Young Goodman Brown and Other Hawthorne Short Stories
Penetrating the Mind of Young Goodman Brown
Nathaniel Hawthorne's short story "Young Goodman Brown," is an allegory rich in sexual repression. By psychoanalyzing the main character, one can discover that "Goodman Brown" is not simply a battle between good and evil, but also one of a more sexual nature.
The short story begins with an image of Brown's wife Faith, and "the pink ribbons of her cap" (Hawthorne 67). Throughout the story, the image of the pink ribbons is brought up numerous times, suggesting that they are more than just a pretty thing to tie one's hair with. Clearly there is more to the ribbons than that. The fact that they are pink shows the femininity of the woman. The fact that they bind, or secure, Faith's hair symbolizes Brown's inability to escape his predetermined role of a Puritan husband. The ribbons constantly remind him of his 'faith.' Consciously, or subconsciously, it is the ribbons of the woman that refuse to release him.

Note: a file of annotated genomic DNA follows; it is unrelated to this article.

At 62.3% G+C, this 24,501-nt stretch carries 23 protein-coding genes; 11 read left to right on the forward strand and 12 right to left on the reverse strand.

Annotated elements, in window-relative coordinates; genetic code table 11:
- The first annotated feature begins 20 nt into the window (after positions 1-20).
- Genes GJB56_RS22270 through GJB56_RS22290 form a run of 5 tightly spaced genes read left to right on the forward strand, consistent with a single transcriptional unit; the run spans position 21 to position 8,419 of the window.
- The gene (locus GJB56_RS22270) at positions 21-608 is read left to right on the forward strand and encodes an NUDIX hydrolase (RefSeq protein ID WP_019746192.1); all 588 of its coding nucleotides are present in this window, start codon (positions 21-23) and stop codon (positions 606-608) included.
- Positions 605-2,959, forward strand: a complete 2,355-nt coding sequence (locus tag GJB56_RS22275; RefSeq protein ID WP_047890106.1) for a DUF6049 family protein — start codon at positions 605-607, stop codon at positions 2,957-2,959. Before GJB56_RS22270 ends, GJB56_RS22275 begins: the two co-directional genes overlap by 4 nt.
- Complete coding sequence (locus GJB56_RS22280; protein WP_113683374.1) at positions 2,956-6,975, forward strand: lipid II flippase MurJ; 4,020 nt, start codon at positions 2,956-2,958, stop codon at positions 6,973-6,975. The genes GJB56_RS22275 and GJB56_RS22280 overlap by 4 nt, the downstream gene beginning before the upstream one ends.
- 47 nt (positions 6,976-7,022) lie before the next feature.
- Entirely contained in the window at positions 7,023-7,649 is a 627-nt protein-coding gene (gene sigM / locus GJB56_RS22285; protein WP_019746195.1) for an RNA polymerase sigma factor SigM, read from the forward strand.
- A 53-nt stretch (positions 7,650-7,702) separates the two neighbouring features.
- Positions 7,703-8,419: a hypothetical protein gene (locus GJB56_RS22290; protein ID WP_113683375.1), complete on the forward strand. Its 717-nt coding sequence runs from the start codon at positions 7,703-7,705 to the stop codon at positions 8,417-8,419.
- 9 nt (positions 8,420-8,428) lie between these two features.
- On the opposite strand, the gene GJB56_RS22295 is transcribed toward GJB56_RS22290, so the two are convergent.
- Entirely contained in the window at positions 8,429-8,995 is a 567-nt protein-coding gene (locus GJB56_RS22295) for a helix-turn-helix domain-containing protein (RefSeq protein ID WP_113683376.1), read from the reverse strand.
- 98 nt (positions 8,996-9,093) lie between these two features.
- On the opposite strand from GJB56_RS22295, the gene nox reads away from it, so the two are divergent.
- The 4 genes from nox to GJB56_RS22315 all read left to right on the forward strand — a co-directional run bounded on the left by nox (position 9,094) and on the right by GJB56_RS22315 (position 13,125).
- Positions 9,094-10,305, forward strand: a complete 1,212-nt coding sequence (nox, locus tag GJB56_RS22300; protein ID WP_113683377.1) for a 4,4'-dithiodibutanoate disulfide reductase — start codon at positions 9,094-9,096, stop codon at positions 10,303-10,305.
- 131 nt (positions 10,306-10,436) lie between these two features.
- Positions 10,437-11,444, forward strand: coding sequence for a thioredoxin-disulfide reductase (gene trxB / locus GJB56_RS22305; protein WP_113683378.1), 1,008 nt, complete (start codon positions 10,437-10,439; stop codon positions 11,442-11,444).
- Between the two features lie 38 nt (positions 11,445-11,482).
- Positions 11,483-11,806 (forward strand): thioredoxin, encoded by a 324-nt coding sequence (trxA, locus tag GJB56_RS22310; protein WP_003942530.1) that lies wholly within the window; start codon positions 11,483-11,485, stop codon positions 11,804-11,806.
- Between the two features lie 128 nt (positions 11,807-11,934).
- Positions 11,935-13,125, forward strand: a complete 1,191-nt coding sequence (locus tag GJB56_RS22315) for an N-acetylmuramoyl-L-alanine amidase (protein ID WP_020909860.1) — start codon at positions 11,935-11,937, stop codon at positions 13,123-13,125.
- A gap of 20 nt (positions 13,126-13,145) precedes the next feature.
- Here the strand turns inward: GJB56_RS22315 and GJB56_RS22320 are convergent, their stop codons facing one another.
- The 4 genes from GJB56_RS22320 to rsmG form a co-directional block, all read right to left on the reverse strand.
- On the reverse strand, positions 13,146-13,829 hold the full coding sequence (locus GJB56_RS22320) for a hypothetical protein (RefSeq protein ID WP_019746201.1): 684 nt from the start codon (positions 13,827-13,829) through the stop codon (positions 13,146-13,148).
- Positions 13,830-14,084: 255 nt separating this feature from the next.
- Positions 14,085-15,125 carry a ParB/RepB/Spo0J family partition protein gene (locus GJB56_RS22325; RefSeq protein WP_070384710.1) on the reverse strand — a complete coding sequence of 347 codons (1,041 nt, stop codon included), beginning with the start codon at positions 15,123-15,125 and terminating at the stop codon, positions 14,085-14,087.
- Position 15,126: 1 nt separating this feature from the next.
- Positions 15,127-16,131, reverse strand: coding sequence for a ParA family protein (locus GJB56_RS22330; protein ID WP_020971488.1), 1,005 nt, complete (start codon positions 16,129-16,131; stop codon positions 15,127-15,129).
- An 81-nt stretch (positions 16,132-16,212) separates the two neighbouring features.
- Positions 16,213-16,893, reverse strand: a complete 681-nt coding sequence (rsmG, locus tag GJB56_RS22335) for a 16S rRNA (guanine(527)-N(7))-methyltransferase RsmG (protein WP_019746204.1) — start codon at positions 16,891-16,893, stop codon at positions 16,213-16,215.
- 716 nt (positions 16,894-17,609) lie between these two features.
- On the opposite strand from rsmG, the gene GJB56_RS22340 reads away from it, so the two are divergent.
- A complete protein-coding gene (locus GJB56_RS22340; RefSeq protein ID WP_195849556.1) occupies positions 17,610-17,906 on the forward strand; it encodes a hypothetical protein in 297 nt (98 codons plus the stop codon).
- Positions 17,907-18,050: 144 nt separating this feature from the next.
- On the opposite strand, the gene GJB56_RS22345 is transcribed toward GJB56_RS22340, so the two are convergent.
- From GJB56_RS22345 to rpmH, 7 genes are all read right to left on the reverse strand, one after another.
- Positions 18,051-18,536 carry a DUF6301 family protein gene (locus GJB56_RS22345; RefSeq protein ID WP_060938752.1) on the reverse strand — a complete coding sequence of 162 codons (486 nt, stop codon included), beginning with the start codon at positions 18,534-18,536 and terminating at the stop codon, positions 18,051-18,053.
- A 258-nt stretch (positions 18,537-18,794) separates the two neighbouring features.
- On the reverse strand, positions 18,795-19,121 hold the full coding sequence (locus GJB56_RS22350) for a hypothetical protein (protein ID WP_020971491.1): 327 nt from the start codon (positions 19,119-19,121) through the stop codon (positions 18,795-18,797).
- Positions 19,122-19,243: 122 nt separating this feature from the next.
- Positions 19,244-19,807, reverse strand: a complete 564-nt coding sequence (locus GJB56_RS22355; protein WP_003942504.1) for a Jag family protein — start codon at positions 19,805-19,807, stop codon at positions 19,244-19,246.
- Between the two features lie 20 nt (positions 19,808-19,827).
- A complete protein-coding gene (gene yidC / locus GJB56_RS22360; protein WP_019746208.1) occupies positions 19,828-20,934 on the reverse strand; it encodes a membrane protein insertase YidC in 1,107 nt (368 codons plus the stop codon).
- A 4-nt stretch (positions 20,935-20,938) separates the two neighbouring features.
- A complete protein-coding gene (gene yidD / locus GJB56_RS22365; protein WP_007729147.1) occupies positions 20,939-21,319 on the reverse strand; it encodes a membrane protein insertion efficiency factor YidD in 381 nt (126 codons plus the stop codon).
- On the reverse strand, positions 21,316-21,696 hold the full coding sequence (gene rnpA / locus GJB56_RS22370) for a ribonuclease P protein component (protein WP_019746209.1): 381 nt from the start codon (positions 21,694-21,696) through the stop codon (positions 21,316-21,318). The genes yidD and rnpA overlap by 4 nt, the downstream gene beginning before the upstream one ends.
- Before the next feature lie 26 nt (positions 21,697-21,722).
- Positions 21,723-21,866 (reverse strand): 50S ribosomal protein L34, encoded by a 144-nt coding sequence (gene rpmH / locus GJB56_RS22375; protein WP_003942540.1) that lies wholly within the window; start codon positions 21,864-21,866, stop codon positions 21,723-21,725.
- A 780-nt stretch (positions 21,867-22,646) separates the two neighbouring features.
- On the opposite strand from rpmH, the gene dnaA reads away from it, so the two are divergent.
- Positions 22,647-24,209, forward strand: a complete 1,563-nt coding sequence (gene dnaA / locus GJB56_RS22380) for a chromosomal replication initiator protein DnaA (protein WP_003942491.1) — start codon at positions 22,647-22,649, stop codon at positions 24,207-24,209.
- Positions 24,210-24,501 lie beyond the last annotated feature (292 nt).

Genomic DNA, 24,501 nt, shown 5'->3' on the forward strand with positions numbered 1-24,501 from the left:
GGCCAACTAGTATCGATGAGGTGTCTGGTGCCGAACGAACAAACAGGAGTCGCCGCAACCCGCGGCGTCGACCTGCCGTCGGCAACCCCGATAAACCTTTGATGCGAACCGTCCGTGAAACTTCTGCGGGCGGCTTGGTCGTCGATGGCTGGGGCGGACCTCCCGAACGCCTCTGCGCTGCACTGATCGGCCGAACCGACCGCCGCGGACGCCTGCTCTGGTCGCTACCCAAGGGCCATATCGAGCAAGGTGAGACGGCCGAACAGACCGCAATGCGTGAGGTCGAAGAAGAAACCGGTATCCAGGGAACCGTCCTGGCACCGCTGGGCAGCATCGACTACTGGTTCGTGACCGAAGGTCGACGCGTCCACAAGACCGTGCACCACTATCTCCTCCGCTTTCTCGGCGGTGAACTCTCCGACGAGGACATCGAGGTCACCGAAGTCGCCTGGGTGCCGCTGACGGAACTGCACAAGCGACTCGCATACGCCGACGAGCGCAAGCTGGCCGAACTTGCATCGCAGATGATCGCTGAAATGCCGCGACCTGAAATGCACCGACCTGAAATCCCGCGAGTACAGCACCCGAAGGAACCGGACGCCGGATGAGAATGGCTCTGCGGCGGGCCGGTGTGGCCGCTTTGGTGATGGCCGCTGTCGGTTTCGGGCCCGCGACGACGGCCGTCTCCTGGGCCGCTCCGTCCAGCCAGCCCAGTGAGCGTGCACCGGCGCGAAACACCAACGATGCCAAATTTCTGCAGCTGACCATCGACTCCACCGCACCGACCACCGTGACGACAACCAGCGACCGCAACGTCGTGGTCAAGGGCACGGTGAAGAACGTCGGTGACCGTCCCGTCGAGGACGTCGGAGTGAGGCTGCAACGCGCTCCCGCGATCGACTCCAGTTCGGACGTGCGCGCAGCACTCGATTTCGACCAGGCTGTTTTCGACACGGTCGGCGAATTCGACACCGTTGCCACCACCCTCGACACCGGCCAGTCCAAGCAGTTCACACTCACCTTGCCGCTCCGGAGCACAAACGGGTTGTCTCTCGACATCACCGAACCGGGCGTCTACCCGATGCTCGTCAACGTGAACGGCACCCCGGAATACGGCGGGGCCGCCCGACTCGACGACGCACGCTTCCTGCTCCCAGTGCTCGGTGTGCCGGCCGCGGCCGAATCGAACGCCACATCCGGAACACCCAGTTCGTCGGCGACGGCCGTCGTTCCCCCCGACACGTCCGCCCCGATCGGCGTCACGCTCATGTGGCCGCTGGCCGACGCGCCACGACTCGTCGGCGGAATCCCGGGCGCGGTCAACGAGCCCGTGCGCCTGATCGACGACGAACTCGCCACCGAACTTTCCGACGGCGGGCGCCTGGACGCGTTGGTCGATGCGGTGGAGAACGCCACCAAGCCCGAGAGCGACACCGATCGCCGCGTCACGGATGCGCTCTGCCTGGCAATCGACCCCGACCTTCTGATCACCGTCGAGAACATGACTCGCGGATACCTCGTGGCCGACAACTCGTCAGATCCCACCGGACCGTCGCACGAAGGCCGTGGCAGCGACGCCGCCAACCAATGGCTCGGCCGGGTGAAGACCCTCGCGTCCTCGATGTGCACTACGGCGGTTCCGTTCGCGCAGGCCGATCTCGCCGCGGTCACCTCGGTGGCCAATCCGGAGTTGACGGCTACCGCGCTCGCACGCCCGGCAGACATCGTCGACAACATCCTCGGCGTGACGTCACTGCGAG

Goodman Brown's "pretty young wife" Faith, whose "hair is bound with pink ribbons," practically begs him to stay at home, threatening that "disturbing thoughts" would trouble her if he were to leave (67). Brown, instead, asks Faith to be a...
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